Keepers counts their chickens… their tigers… and their penguins
Published: 3rd Jan 2013Zoo keepers are taking on the mammoth task of counting each and every animal in their collections for a New Year stock-take. Collections keep detailed records of every animal birth,…
Zoo keepers are taking on the mammoth task of counting each and every animal in their collections for a New Year stock-take.
Collections keep detailed records of every animal birth, death, arrival and departure. The annual headcount is completed each January as a requirement of zoo licencing.
Staff at Paignton Zoo Environmental Park in Devon have nearly 2,000 heads to count, including around 360 mammals of 70 different species, nearly 1,000 birds of around 150 species, 221 reptiles (50 species) and 244 amphibians (30 species).
Paignton Zoo spokesperson Phil Knowling said: “Some keepers have their work cut out at this time of year. It’s easier to count our two black rhinos than it is to add up the hundreds of tiny frogs!”
Paignton Zoo’s new arrivals in 2012 included mangrove monitor lizards, East African Nectophrynoides toads, a false gharial freshwater crocodile, ring-tailed coatis and Northern tree-shrews. Births and hatchings at the charity zoo included a red crowned crane chick, a Brazilian tapir, two red pandas, two Hartmann’s mountain zebras, two Rothschild’s giraffes and four Asiatic lion cubs.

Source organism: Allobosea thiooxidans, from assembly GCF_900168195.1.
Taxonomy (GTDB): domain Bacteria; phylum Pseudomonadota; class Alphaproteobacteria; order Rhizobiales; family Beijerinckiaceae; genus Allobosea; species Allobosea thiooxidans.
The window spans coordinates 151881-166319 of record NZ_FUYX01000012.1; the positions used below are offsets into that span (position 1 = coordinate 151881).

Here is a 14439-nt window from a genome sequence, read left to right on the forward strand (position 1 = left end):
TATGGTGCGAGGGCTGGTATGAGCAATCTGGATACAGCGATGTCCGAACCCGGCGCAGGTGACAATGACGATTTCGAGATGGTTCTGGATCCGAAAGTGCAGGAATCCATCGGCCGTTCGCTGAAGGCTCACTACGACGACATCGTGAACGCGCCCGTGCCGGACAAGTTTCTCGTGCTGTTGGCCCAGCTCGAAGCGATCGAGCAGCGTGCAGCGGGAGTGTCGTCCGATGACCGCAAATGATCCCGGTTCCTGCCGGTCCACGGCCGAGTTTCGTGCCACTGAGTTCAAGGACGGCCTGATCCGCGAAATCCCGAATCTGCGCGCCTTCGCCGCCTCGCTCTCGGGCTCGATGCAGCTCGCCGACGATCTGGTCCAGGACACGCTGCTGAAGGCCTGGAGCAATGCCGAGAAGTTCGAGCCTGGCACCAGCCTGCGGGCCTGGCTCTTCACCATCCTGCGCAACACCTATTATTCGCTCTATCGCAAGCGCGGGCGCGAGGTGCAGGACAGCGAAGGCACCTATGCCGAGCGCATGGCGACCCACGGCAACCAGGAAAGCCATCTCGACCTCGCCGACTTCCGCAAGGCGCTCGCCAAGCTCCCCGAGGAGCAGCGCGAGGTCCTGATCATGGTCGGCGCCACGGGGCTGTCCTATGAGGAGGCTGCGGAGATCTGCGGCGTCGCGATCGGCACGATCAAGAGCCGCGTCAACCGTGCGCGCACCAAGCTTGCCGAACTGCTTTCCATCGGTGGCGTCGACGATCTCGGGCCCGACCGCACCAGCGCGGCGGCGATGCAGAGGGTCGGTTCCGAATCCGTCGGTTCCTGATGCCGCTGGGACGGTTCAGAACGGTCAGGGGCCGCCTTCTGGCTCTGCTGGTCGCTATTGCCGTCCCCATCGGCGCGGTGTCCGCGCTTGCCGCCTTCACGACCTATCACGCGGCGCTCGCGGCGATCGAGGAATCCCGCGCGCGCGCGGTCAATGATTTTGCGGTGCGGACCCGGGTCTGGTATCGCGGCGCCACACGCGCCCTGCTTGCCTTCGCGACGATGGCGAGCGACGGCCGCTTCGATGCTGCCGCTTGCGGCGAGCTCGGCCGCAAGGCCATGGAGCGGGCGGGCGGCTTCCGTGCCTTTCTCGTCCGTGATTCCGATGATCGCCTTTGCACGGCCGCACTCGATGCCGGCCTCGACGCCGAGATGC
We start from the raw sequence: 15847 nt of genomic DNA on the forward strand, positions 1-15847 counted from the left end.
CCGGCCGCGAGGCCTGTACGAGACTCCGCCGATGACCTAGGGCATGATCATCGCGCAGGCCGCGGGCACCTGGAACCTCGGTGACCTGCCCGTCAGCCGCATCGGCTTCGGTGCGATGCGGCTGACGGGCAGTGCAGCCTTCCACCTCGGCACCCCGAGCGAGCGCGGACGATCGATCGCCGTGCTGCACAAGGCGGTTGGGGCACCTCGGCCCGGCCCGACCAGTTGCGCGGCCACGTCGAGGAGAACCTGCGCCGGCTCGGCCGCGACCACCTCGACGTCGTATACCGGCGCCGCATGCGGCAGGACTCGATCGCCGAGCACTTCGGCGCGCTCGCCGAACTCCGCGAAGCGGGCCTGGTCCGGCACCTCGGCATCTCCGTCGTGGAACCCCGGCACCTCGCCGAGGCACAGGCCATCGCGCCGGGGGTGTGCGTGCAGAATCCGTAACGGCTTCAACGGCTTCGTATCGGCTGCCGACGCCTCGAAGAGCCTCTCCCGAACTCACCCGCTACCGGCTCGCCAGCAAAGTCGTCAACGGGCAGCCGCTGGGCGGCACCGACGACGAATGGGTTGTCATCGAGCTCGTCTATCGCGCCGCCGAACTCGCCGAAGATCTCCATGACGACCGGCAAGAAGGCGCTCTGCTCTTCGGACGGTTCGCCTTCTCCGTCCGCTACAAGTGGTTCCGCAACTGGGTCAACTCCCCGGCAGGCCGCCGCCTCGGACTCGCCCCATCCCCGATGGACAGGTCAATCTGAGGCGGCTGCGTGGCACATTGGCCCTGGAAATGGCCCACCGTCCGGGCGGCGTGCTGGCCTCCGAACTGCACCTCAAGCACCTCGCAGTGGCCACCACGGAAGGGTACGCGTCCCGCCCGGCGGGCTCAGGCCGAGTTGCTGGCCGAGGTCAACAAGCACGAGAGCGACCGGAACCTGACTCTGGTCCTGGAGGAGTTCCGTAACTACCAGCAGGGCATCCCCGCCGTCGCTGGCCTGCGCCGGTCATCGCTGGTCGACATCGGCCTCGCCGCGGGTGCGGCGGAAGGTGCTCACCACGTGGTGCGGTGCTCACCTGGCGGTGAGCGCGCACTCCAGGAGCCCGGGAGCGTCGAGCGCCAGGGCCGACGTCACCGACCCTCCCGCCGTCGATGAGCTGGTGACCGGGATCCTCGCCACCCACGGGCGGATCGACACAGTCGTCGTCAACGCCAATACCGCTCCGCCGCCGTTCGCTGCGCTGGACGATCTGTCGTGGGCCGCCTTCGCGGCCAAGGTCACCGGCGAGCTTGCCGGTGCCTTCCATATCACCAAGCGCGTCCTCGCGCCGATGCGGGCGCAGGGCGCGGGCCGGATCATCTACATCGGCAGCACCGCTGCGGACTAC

Meanwhile, staff at Living Coasts, Torquay’s coastal zoo and aquarium, have new species to count including Eurasian otters, sun beetles, rhino beetles, atlas beetles and stick insects. At the last count Torquay’s coastal zoo had nearly 400 individuals of 22 species.
Exhibit manager Clare Rugg said: “The penguins are hard to count – there are lots of them and they keep moving!”
Paignton Zoo Curator of Birds Jo Gregson said: “For the difficult species, like the various ducks on the main lake, we get as many keepers out in the grounds as possible and count at the same time. We count on several occasions during December so that we have an accurate grand total come January.”